Smaller clocks can be packed in cardboard and bubble wrap. As mentioned above, have one or two moving blankets. The moving company will have a large supply of heavy duty moving blankets, but prior to moving you should order a dozen cheaper blankets on Amazon for such things as the cuckoo clock. It’s smart to get this done before movers and the moving truck arrive, where you are often paying by the minute for strong men to load and unload your household furnishings.
Bubble wrap may be useful for some smaller items, but do not wrap wooden surfaces directly in bubble wrap.
Larger and more valuable clocks may require crating. Internation shipping would also require crating, but here we recommend a crating professional that knows the woods required by EU standards and how to document the shipment so you do not pay fines trying to ship your clock.
The clock mechanism should be placed in a box seperate from the pendulums. This is because the clock mechanisms can be damaged by heavy pendulum if something shifts. Once loaded onto moving trucks, smart packing will assure that minor shifting that can occur during braking and turning of the freight trucks will not result in a catastrophe.
Once you have disassembled the clock, you can pack it and ship it using the following steps:
- Wrap the clock weights and pendulum in bubble wrap or packing paper and place them in a sturdy box.
- Wrap the clock works in bubble wrap or packing paper and place them in a sturdy box.
- Wrap the clock case in bubble wrap or packing paper and place it in a sturdy box.
- Fill the empty spaces in the boxes with packing peanuts or other packing material.
- Seal the boxes and label them clearly.
- Ship the boxes to your desired destination.
- If you are not comfortable disassembling your grandfather clock yourself, you can take it to a professional clock repairer.
- Be careful not to lose any of the small screws or nuts when you are disassembling the clock.
- When you are packing the clock, be sure to pack it securely to prevent it from being damaged during shipping.
Packing the primary clock mechanism housing
These amazing clocks contain heavy parts and fragile parts. Make sure you have put all the light and fragile parts seperate, or on top of the heavy parts.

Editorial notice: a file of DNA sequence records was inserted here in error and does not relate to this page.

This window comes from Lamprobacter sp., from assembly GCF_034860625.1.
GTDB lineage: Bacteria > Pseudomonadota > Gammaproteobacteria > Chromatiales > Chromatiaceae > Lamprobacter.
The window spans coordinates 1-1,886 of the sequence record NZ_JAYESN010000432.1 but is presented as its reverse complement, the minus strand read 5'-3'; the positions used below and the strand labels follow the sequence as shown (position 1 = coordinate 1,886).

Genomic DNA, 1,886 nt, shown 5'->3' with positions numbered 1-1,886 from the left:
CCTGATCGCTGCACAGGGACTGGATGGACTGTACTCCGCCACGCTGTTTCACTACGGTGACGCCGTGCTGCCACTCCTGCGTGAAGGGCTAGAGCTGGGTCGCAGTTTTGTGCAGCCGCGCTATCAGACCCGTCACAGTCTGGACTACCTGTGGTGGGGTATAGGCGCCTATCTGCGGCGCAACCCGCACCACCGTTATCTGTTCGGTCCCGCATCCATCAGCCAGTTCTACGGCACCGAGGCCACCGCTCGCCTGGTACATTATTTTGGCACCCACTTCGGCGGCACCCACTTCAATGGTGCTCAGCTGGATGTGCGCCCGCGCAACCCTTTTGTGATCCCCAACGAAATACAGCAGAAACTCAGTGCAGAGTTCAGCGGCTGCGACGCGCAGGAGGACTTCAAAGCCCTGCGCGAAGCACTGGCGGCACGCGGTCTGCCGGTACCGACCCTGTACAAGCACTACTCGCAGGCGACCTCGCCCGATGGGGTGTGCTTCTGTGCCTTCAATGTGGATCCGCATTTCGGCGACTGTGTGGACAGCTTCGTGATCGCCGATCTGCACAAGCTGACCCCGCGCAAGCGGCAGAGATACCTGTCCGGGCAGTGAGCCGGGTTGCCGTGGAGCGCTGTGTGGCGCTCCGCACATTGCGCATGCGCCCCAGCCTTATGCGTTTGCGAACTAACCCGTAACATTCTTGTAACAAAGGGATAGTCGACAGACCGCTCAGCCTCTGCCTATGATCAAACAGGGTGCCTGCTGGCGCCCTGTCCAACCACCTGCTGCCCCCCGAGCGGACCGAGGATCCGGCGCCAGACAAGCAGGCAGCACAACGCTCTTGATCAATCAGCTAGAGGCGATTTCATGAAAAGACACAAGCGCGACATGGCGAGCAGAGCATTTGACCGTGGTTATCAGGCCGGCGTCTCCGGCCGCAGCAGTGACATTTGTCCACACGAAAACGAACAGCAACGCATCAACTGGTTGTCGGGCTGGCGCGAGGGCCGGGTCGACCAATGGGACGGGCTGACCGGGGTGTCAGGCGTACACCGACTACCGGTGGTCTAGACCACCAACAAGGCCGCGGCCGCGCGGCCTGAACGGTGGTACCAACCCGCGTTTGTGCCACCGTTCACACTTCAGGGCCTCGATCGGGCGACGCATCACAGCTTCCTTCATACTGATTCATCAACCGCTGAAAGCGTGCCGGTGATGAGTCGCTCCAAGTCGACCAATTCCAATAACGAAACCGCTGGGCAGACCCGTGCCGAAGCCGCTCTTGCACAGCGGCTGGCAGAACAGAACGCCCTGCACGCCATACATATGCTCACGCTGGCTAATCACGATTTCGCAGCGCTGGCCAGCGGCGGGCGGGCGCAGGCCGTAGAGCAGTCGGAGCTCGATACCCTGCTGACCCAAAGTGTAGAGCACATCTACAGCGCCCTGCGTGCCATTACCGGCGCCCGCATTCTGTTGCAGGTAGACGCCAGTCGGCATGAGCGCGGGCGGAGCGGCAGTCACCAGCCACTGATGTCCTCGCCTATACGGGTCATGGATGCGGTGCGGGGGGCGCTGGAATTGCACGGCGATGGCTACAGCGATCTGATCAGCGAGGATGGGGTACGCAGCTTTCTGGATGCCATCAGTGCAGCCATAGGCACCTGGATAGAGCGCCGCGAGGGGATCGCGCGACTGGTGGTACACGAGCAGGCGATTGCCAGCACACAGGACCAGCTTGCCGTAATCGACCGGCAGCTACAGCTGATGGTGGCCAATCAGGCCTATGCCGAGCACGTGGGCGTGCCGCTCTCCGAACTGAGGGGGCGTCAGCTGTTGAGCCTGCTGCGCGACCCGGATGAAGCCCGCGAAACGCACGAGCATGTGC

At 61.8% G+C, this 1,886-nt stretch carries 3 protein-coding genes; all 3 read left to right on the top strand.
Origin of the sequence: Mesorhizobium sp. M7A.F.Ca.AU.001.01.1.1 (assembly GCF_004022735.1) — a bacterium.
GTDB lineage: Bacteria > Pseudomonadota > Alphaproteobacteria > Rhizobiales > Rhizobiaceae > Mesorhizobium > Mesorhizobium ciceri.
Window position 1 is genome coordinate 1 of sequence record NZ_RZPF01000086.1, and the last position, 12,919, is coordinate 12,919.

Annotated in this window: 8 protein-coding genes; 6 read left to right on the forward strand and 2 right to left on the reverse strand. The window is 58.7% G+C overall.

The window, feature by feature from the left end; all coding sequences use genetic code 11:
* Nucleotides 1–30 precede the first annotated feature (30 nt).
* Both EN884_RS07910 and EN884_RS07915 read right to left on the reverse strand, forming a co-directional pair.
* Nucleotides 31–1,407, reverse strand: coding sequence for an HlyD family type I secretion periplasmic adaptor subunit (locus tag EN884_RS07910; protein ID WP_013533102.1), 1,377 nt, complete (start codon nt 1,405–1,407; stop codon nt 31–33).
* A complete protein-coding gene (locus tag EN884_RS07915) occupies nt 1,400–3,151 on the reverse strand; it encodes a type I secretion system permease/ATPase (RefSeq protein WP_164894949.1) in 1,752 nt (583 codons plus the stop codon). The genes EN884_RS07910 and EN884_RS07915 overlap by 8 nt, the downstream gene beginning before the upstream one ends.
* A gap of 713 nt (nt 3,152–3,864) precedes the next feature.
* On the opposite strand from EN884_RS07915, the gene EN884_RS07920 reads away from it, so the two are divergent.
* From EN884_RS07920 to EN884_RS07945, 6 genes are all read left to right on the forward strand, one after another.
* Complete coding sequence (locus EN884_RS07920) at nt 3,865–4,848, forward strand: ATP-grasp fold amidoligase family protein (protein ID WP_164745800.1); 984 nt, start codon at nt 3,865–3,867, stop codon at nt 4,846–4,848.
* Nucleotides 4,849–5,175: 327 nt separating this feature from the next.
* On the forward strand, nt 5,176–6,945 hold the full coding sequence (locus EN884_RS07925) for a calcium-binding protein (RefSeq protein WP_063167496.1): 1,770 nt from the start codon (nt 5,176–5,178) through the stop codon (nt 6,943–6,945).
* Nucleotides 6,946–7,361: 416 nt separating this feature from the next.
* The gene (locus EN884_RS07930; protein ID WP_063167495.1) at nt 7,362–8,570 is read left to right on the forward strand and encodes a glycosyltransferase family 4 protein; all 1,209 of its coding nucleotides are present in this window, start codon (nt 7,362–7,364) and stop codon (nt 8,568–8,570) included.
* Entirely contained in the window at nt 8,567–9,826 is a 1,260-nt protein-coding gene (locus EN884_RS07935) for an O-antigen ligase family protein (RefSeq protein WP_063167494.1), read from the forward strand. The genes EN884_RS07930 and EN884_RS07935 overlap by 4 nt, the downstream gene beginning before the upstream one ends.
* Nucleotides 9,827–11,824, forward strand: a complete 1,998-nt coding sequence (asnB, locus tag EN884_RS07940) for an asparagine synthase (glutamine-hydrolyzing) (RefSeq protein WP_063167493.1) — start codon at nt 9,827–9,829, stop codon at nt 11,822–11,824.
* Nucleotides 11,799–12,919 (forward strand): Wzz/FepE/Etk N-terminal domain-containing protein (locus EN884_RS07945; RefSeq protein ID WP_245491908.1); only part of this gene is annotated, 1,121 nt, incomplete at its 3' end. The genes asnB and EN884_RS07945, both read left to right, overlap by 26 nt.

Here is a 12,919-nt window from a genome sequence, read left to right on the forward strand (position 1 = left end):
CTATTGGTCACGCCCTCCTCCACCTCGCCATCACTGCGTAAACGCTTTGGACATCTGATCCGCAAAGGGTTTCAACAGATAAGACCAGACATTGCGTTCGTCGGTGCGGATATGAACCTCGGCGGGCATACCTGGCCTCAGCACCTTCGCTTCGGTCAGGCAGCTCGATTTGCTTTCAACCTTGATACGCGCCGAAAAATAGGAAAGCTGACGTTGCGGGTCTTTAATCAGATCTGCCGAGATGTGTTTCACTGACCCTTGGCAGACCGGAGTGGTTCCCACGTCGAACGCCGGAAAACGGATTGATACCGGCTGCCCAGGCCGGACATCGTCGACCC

Label the box, including the pendulum box
For a small clock, you will have a box for the clock and the delicate parts, and a box for the pendulums. For a larger clock you may have several boxes.
If unsure, hire a professional clock company
More on main springs.
Handling the main spring on a grandfather clock requires precision and expertise because it is a delicate and crucial component of the clock’s movement. Here are several reasons why it’s important to use a professional clockmaker or horologist to handle the main spring:
1. Complex Mechanism: Grandfather clocks are intricate timekeeping devices with many moving parts. The main spring is responsible for storing and releasing the energy needed to power the clock’s movement. Adjusting or repairing it requires a deep understanding of clock mechanics.
2. Risk of Damage: Mishandling the main spring can lead to damage not only to the spring itself but also to other components of the clock. A professional clockmaker has the experience to avoid such damage.
3. Safety Concerns: The main spring in a grandfather clock is under tension, and if released improperly, it can cause injury or damage. Clock professionals are trained to safely handle and release this tension.
4. Proper Lubrication: Proper lubrication is essential to ensure the longevity and smooth operation of the clock’s components, including the main spring. Clock professionals know which lubricants to use and where to apply them.
5. Calibration and Timing: Adjusting the tension of the main spring is crucial for accurate timekeeping. Clock professionals can calibrate the spring to maintain the clock’s precision and ensure it keeps accurate time.
6. Historical and Collectible Value: Grandfather clocks are often valuable antiques or family heirlooms. It’s important to preserve their historical and monetary value by having them serviced by a professional who understands their unique characteristics.
7. Specialized Tools and Equipment: Clock professionals have access to specialized tools and equipment designed for working on clock mechanisms, including the main spring. These tools help ensure precise adjustments and repairs.
8. Warranty Preservation: If your grandfather clock is still under warranty, attempting to work on it yourself or having an unqualified person handle it may void the warranty. Hiring a professional ensures that any necessary repairs or adjustments won’t impact the warranty.